And while this is the goal of workforce programs across the country, what has been really important in terms of California’s work to support high labor standards in the energy industry was the whole of government approach to ensuring that investments in clean energy, investments that came from the revenue generated through the cap and trade programs, Greenhouse Gas Reduction Fund, were directed to disadvantaged communities. There is a statutory mandate that part of benefits from the Greenhouse Gas Reduction Fund support disadvantaged communities, and a focus on ensuring that workers from those communities are also employed in industries and jobs that are investing in the places where they live.

A couple of aspects of trying to think about what building a pathway for new entrants to the field into a job look like, where creating strong mentorship programs and pre-apprenticeship initiatives that provide wrap-around services and the support for people to succeed at work through initiatives like providing access to childcare. And thinking about all of these different aspects of what it takes for someone to enter the energy industry and stay in employment, progress through an apprenticeship, and make it into a journey-level position really requires thinking about these social and economic factors that are part of energy policy as you’re setting up  a workforce development program.

Stone: So you found that the California experience, though, has not been translatable to the South, which you really focused on more recently. Explain why that is.

Luke: What we found in California is that overall where we saw considerable, in particular ethnic and racial diversity and improvements over time in apprenticeship programs as a result of trying to set up clear pathways for workers to move from pre-apprenticeship to apprenticeship to journey-level work that was promoted through effective public policies to incentive clean energy, there wasn’t really the same infrastructure to support either workers or a nascent clean energy industry in the South in the same way. And so you don’t have the sort of whole of government approach, oriented both to supporting labor outcomes for workers and to building and growing high-quality jobs in the clean energy industry.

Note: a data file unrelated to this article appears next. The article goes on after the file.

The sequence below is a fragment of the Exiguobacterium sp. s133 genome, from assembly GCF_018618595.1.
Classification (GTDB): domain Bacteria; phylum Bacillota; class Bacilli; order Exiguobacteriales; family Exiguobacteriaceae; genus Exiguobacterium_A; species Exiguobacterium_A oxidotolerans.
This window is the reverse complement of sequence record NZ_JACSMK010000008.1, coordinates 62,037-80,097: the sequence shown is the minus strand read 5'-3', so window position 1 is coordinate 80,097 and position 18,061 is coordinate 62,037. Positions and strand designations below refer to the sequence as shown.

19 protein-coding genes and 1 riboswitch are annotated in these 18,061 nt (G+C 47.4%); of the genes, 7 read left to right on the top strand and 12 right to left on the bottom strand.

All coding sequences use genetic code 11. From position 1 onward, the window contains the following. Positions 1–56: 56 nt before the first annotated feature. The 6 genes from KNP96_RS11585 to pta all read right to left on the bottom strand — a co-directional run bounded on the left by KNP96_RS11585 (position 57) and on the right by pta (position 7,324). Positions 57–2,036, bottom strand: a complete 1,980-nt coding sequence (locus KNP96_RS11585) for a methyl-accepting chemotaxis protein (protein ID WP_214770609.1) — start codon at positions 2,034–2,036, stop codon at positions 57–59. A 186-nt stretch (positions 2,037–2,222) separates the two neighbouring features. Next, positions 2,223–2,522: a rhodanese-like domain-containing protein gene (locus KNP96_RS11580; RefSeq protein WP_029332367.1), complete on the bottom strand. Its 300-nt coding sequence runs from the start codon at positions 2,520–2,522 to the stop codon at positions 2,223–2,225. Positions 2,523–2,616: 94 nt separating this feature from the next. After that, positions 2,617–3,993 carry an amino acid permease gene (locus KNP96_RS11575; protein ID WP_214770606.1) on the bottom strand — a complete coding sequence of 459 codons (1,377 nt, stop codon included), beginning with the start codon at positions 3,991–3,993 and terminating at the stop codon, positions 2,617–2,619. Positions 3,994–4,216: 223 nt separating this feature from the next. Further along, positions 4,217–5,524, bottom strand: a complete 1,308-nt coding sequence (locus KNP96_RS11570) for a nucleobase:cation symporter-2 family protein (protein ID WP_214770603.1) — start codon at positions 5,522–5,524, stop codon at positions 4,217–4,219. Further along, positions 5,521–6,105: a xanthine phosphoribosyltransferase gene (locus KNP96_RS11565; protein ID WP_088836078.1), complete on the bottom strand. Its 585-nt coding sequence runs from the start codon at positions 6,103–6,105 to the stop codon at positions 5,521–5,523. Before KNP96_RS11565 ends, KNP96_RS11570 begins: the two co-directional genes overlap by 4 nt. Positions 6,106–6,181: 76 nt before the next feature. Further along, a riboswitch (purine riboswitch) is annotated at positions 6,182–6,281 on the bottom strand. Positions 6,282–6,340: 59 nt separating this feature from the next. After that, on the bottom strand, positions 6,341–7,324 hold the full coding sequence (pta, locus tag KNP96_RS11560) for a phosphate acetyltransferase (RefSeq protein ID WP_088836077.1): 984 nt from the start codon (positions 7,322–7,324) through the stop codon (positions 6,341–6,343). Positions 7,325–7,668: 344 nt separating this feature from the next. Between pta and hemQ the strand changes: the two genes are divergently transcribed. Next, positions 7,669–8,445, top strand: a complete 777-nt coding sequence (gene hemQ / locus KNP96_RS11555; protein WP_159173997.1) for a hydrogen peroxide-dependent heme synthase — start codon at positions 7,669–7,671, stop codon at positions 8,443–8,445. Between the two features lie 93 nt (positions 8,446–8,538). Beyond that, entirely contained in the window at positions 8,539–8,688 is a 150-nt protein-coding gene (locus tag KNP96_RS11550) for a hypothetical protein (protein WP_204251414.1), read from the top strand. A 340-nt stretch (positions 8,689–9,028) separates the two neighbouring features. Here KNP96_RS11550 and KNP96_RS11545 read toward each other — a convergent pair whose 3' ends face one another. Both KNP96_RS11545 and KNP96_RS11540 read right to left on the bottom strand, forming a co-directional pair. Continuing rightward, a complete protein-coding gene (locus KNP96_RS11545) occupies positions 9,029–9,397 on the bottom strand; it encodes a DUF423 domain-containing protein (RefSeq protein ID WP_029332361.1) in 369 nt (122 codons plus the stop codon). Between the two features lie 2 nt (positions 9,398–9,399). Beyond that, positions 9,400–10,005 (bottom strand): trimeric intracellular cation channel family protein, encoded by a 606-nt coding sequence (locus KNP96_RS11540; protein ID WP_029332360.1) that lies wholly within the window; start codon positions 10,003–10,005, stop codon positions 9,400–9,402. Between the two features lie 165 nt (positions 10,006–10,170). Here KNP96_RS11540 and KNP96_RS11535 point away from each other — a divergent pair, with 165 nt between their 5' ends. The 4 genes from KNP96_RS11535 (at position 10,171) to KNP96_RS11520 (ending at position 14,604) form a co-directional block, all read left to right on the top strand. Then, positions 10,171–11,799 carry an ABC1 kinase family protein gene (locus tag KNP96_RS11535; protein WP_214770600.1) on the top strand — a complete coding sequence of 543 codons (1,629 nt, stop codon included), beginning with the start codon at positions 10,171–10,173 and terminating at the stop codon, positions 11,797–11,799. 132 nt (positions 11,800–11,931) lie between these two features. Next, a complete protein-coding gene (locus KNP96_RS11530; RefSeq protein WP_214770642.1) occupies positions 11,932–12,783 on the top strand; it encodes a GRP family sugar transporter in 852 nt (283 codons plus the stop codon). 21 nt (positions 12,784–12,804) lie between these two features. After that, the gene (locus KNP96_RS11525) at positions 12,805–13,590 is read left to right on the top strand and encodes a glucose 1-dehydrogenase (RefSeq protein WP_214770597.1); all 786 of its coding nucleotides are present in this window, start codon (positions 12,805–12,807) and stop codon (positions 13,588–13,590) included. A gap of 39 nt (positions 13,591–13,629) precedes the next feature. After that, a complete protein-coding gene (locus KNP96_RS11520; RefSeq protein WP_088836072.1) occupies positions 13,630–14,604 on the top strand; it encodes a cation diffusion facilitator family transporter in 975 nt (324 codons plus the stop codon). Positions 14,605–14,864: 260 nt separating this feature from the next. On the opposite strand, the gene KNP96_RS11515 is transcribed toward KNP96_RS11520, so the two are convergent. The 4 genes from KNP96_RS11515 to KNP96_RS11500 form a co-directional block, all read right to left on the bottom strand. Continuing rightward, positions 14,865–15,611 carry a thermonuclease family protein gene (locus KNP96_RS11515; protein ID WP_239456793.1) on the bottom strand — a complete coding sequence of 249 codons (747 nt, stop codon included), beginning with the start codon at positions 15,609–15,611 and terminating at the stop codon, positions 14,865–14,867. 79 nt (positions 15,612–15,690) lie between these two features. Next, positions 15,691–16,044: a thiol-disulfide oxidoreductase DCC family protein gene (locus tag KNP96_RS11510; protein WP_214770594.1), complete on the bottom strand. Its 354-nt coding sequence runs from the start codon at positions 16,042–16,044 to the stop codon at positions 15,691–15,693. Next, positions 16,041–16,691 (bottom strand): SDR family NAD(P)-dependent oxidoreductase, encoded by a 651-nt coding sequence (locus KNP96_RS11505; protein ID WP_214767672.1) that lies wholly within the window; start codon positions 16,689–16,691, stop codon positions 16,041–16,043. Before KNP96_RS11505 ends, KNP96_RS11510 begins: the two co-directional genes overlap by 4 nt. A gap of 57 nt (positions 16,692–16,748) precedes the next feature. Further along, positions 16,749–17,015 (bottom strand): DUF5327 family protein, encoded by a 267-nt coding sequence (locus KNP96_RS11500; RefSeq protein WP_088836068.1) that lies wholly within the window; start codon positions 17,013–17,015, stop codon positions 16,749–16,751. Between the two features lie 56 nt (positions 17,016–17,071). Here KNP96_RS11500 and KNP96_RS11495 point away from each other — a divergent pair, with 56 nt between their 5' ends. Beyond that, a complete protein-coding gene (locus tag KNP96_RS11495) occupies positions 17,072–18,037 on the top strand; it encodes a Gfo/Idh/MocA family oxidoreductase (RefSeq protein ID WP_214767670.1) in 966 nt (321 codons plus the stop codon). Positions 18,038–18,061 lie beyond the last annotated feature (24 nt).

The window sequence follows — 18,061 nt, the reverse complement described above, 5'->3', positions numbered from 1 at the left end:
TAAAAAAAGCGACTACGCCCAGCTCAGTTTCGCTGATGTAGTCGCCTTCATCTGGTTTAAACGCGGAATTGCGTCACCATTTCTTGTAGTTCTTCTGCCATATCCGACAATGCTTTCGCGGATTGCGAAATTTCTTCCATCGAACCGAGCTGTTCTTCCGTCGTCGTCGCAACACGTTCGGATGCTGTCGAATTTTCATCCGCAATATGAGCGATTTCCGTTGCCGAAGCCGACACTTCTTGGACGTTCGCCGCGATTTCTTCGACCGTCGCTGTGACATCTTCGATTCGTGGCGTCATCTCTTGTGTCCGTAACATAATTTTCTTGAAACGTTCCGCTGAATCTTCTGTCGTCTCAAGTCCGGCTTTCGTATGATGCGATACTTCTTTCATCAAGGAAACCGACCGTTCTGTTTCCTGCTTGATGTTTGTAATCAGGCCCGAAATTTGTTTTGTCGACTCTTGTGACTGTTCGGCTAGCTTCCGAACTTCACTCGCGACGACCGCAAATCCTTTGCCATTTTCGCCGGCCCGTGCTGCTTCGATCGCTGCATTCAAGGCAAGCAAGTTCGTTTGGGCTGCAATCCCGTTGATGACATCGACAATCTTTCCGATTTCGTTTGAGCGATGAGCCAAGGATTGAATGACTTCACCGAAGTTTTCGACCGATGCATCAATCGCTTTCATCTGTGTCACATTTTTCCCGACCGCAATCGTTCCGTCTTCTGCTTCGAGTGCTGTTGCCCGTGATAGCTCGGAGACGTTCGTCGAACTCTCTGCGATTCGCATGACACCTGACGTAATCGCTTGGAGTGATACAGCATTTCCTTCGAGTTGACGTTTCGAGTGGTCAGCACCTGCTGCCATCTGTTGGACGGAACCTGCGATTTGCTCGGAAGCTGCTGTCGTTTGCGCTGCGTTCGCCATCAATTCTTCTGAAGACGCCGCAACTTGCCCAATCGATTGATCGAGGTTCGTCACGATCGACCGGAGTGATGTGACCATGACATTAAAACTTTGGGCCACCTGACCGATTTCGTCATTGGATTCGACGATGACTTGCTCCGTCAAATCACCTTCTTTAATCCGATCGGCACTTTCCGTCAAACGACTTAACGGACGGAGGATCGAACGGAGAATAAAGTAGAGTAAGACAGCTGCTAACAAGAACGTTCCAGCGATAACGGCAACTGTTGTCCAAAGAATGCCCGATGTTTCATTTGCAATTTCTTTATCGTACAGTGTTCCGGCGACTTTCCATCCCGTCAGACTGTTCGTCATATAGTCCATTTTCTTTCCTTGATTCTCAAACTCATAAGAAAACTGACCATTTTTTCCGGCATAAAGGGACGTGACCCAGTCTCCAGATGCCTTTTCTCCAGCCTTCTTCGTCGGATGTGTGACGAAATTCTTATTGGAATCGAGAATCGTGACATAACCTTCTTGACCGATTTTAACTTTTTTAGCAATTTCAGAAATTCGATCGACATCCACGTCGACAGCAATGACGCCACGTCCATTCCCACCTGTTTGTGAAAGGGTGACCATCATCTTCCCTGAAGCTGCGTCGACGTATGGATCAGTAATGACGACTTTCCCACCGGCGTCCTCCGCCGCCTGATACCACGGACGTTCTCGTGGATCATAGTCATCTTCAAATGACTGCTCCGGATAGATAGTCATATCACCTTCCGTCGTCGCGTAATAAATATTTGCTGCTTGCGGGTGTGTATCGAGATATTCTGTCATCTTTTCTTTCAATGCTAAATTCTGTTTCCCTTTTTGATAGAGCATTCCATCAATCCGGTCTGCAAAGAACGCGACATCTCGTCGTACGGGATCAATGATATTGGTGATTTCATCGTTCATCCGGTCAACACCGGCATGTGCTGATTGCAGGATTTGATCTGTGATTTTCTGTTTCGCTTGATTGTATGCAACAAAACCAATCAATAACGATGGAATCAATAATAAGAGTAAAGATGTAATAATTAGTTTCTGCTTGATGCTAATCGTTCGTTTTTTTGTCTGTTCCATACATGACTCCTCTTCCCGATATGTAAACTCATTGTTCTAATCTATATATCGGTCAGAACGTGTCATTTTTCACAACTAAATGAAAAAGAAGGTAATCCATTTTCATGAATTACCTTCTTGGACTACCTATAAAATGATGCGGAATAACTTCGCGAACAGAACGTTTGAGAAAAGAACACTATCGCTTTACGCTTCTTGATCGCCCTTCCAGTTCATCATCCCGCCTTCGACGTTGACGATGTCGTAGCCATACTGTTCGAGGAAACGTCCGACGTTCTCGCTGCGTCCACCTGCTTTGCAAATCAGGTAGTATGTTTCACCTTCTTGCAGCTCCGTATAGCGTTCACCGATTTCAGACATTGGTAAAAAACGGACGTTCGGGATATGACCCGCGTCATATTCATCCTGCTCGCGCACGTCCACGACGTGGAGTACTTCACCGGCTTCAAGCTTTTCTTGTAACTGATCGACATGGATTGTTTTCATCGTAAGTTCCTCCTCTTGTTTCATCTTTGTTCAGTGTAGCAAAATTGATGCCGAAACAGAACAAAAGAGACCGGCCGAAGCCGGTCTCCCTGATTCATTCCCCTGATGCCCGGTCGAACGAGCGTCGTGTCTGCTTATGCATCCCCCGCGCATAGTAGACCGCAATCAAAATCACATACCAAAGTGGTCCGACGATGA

And there are a couple of factors that differentiate the South from California. In part, the South is a region where the majority of states are right to work. There is very strong emphasis on supporting a pro-business environment within state and local governments.

Stone: Explain that, the right-to-work laws in the South, if you would.

Luke: Sure. So right-to-work laws are a little bit of a complicated technical provision that say, as part of a union contract that covers a given workplace, workers who are not union members cannot be required to pay union dues. And so the effect that right-to-work measures have is effectively in diminishing the power of unions in providing less revenue for them to support additional organizing or other measures of worker protection. As individual workers in a workplace that is represented by a union are not required to pay dues but still experience the benefits of a union that has to negotiate for all of the workers in that workplace. And so this sets up what we think of as the “free rider” problem, with the long-term effect of decreasing over time what we see in right-to-work states which is that union density has decreased over time as a result of some of these measures that make it harder to organize a union.

Stone: And the free rider problem is you have employees who are not paying union dues but essentially benefit from the union’s activities. Is that correct?